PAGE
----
If you live long enough, you see everything.
After a 25-year hiatus, here I am finally back making money in the Japanese stock market once again.
Any sentient being couldn?t help but notice the specular results the Japanese stock market has produced so far in 2015.
The Nikkei Average is up a robust 11.7%, while the Wisdom Tree Japan Hedged Equity Fund (DXJ), which eliminates all of the underlying yen currency risk, has tacked on an impressive 13.2%. This compares to a US Dow average return for the same period of essentially zero.
So, is it too late to get in? Are we joining the tag ends of a party that is winding down? Or is the bull market just getting started?
To answer that question, you have to go to a 30 year chart for the Nikkei average which chronicles all of the violence, heartbreak and drama of the great Japanese stock market crash, and the budding recovery that has since ensued.
The bulls see a crucial triple bottom at ?7,500 that has spread out over ten years, from 2003 to 2013. The initial resistance for the bull market was at ?18,000. That level was decisively broken last week.
And as any long in the tooth technical analyst will tell you, the longer the base building, the longer the recovery.
It is no accident that this sea changing technical action is happening now. Last year rumors abounded that the Japanese government would mandate higher equity weighting by Japanese pension fund managers.
That is exactly what happened at the end of February. The government required pension fund managers to increase equity weightings from 8% to 25%, at the expense of their Japanese government bond holdings. I guess the 0.33% yield on the ten-year wasn?t exactly tickling their fancy.
To meet the new guidelines, managers have to buy $120 billion worth of stocks over the next two years.
That is a lot of stock.
Japanese pension fund managers are the world?s most conservative. Since they can no longer buy all the domestic bonds they want, they are investing in stocks that are essentially bond equivalents.
These include relatively high dividend yielding domestic defensive sectors, like pharmaceuticals, railroads, services, chemicals and foods. With the program only just starting, the Nikkei will be underpinned by local Japanese institutional buying, possibly for years. That eliminates your downside.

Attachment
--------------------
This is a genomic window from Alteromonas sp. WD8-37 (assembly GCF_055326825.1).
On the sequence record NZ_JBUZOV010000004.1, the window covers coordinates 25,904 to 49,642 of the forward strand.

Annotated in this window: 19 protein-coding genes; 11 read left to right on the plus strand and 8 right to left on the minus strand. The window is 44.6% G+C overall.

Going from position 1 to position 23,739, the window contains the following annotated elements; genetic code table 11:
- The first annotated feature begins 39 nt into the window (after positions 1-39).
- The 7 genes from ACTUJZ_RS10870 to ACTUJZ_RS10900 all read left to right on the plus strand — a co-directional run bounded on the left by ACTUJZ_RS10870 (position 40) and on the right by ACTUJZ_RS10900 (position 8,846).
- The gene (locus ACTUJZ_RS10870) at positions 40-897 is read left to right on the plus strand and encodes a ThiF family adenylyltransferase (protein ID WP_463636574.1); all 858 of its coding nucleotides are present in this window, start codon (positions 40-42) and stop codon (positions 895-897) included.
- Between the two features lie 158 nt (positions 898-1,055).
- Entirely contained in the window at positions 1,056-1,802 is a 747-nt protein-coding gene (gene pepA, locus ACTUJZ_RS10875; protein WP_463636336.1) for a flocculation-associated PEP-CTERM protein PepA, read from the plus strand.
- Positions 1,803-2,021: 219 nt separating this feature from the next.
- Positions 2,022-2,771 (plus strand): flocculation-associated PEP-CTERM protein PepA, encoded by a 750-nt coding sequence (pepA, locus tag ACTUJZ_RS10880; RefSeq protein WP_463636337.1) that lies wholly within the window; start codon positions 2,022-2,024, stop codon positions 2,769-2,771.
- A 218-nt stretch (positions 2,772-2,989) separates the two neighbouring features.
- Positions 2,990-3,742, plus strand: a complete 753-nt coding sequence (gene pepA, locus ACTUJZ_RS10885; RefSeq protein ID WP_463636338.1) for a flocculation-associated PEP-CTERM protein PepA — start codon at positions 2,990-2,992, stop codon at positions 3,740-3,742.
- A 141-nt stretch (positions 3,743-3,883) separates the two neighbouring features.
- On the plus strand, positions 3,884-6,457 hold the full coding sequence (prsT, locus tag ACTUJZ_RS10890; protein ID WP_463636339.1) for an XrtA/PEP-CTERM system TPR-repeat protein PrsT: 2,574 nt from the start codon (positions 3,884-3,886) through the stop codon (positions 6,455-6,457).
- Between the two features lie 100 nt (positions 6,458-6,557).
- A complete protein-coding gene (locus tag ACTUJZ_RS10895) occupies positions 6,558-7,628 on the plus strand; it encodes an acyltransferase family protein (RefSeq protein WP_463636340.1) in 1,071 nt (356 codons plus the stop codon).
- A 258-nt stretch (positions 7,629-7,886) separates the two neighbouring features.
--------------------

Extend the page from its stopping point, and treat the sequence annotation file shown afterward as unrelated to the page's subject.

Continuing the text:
Enter the foreign investor. Gaijin mutual fund and hedge fund managers alike were net sellers of Japanese stock for all of 2014. They turned to net buyers only three weeks ago.
Guess what kind of stocks foreigners like to buy? The same kind they buy at home: technology stocks. Take a look at the charts below for Sony (SNE) and Canon (CAJ) and the breakouts there exactly match up with the timeline I described above.
Sony, in particular deserves special mention. Sony was the Apple of Japan during the 1980?s, and should have been the Apple of today. But the company lost its way after 1990, when the founder, my friend Akio Morita, passed away.
Succeeding management was dull, sluggish, and unimaginative. The world quit buying its top of the line stereo systems. As a result, its market capitalization plunged from $150 billion to only $10 billion.
The final indignity came when North Korean hackers almost wiped out the company last year when it released The Interview, a spoof on dictator Kim Jong-un.
These days, Sony is leading the resurgence of the Japanese stock market. Management modernized and westernized. It launched a range of new high tech products. It is selling at a dirt cheap 12X multiple. I also think it is safe to say that their hacking defenses are now state of the art.
It doesn?t hurt that when foreign investors think of buying Japan, picking up Sony is the first thing that comes to mind.
So the technicals and the supply/demand picture lines up, how about the fundamentals?
Go into Japan now, and you are betting that Prime Minister Shinzo Abe (I knew his dad), will succeed in his ?three arrows? plan for economic and financial reform. Insiders believe he can pull this off.
The December election gave him a continued mandate from the Japanese people. The Bank of Japan is also in his corner, implementing a monetary policy that is so aggressive that it was once thought unimaginable. Doubling the money supply in two years?
This is why the Japanese yen will continue to depreciate, which is also highly reflationary for the economy, and is the subject of my Trade Alert below to sell yen.
If all of this lines up, then the next target for the Nikkei is for it to add another ?10,000, up nearly 50% from here. Beyond that, the Japanese stock average is likely to take a run at its old 1989 high of ?39,000.
I remember the day it hit that level all too well.
The rock group Chicago was leading the charts with Look Away. The office at Morgan Stanley was packed with women wearing these big shoulder pads that made them look like football players. Huge sunglasses, neon colors and big hair were everywhere.
Like I said, if you live long enough, you see everything, even another Japanese bull market.